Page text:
G'Bye, Apple Computer

G'Bye, Apple Computer

 

The Web is aflame with debate about whether the iPhone will succeed or fail, whether Apple's marriage with Cingular was a good or bad idea, whether or not the using the name iPhone was a smart idea or not, and whether tomorrow's Apple earnings announcements will or will not blow socks off financiers' feet. Oh, and then, of course, there's the ongoing stock options melodrama.

 

Feh.

 

What's on my mind aren't all these Web wranglings, but instead the fact that even as I type this missive on my Apple computer, the company that made it is no longer Apple Computer. It's just Apple.

 

Our favorite computer company has finally admitted that it's not just a computer company.

 

Not to say that I'm prescient or anything, but I saw this coming back when I attended the rollout of the Mac LC and IIsi in October of 1990. (You'll notice, by the way, that I said "rollout" and not "announcement." Back in those days, we journalist-types were given briefings about Apple's to-be-announced products well before their actual announcements - we even had access to engineers in those days. All that changed when Steve returned. But I digress...)

 

The LC and IIsi (and, later, the Classic II) introduced an entirely new dimension to the Mac: sound. Well, to be exact, a microphone and the ability to digitize sound. Prior to that advancement, Macs had simply been computing platforms - that is, tools for smooshing words, numbers, and images. With the addition of sound, it was clear that Macs were on their way to becoming much more than glorified typewriters, calculators, and darkrooms.

 

Apple had earlier introduced CD-ROM drives (in March of 1988, to be exact), and took quite a beating in the market as they slowly caught on. It took a while for third-party folks to start using them to provide Mac-based entertainment, but when they did, it became even clearer that the Macs on our home desktops were slowly becoming as much entertainment centers as they were productivity tools.

 

When QuickTime 1.0 was released in December of 1991, the handwriting on the wall changed to 48-point bold italic. Sure, the first iteration of QuickTime could only support choppy 160-by-120 video, but it was clear that as CPU speed increased, so would frame rates and resolution. And they did.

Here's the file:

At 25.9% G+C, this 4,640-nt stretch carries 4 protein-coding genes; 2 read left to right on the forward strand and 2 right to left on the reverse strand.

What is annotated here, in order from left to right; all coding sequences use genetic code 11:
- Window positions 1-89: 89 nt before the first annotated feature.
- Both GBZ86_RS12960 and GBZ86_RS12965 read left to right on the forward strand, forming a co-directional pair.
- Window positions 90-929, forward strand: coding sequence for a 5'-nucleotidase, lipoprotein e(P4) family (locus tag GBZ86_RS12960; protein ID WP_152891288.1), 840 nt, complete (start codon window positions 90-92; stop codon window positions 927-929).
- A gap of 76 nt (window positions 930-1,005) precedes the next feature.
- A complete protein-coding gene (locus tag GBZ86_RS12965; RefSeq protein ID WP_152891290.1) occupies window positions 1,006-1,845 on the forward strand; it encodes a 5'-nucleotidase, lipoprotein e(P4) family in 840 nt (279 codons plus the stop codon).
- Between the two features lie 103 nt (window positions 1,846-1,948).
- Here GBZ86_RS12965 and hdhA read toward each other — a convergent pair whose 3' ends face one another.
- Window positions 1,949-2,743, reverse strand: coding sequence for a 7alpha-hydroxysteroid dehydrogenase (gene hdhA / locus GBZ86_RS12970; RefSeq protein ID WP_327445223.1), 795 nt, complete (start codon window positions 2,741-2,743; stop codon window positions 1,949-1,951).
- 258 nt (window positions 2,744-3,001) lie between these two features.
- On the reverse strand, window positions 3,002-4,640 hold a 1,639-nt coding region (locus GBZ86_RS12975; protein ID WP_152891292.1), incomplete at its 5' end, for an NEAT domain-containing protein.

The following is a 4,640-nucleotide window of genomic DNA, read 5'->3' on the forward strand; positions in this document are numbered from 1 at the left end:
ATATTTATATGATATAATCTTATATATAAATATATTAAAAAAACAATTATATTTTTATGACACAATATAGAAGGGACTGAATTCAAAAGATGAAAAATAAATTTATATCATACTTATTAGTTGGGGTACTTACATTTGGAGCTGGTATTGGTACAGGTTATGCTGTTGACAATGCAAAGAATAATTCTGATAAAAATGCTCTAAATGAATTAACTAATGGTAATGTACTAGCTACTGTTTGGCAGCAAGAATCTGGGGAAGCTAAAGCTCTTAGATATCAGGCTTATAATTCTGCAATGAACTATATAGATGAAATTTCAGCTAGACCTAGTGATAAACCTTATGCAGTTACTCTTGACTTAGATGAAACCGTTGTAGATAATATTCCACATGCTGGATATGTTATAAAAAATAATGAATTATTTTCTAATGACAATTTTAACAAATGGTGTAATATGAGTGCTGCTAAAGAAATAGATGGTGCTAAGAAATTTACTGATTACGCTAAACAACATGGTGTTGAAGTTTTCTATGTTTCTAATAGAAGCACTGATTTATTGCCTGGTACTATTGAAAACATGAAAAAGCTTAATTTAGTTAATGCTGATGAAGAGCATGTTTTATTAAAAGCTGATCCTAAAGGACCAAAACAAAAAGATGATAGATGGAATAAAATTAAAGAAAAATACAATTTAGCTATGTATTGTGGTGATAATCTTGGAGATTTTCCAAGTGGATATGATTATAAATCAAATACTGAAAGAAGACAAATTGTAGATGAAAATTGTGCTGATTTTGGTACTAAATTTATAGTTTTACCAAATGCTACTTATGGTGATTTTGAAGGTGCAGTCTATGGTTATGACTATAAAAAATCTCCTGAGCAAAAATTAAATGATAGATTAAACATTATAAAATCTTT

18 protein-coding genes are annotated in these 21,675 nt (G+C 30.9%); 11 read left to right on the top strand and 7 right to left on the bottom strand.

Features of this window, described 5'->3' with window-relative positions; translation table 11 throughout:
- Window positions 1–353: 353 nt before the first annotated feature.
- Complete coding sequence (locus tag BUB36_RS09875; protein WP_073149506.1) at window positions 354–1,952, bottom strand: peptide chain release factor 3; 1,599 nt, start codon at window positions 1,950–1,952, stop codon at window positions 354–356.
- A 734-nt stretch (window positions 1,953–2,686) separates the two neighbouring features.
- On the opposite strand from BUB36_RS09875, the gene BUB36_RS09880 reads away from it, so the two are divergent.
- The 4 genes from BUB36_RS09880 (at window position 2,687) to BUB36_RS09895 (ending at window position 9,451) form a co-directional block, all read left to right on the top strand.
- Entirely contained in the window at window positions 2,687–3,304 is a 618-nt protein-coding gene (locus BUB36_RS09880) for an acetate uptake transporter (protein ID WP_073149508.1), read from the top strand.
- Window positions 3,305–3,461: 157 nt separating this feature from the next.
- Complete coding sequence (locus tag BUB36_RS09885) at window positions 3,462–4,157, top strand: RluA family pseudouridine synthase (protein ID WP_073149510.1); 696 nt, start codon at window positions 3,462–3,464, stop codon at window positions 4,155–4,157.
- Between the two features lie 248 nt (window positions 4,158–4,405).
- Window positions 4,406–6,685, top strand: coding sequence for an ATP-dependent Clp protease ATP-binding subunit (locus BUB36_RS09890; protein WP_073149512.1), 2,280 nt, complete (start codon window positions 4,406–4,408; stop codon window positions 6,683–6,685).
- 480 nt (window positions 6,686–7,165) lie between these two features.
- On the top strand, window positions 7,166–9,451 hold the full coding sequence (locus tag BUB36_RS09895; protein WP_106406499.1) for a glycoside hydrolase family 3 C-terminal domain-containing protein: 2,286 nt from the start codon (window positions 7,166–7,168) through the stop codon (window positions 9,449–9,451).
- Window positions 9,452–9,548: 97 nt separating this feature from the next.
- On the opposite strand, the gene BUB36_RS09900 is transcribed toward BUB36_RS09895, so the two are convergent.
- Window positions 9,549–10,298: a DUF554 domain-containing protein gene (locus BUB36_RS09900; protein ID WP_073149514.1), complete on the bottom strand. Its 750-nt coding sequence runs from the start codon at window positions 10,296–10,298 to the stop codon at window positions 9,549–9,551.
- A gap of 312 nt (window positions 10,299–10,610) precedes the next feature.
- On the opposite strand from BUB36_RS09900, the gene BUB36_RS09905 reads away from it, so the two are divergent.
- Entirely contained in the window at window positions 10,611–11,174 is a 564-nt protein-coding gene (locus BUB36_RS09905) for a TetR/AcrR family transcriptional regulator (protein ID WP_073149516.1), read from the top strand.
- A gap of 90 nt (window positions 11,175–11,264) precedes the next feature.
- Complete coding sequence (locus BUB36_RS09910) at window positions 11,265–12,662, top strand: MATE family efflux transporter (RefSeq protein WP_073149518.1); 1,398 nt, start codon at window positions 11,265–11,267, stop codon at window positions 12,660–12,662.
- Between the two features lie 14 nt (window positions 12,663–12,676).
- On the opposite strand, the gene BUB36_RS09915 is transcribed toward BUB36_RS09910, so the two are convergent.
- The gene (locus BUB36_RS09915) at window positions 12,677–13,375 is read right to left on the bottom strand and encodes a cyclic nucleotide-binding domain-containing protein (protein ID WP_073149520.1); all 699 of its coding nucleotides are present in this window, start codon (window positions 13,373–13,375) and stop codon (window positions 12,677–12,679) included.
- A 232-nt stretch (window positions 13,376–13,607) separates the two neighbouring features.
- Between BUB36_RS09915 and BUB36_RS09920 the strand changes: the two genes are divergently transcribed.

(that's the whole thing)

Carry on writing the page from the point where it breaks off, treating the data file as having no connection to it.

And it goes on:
Over the past 15 years or so, we've all heard pundit after pundit talk about the soon-to-envelop-us-all "digital convergence." Former Apple Computer CEO John Scully had a well-known PowerPoint presentation about it with a famous and well-nigh-indecipherable slide that attempted to show how everything from computing to entertainment to content creation to telephony to god-knows-what-else-would soon be subsumed into one Device of the Future.

 

He was right. A bit premature, but right.

 

It was the iPod, of course, that broke the dam. We had already stuffed our Macs full of MP3s, and we were jonesing for a simple, user-friendly, way-cool device to set our music free. Apple provided it, and its fate was sealed. The "Computer" part of its name started to evaporate.

 

And now the iPhone has arrived to, as Niko would say, "Seal the deal." I'm still waiting to find out exactly how much access Apple will give third-party developers to the iPhone (where's the SDK, Steve?), but such a powerful, variable-interface device can't remain a closed system forever. As it opens up, and as it acquires more capabilities and add-ons - both hardware and software - it and its imitators (and they will be legion) may very well become Scully's dreamed-of convergence device.

 

The iPhone and Mac may still be two separate pieces of hardware, but as one synergistic system they are, indeed, the convergence of creativity, communication, and entertainment - and if you don't believe that some day they'll merge into a single device with multiple input capabilities, I have an old Mac LC I can sell you.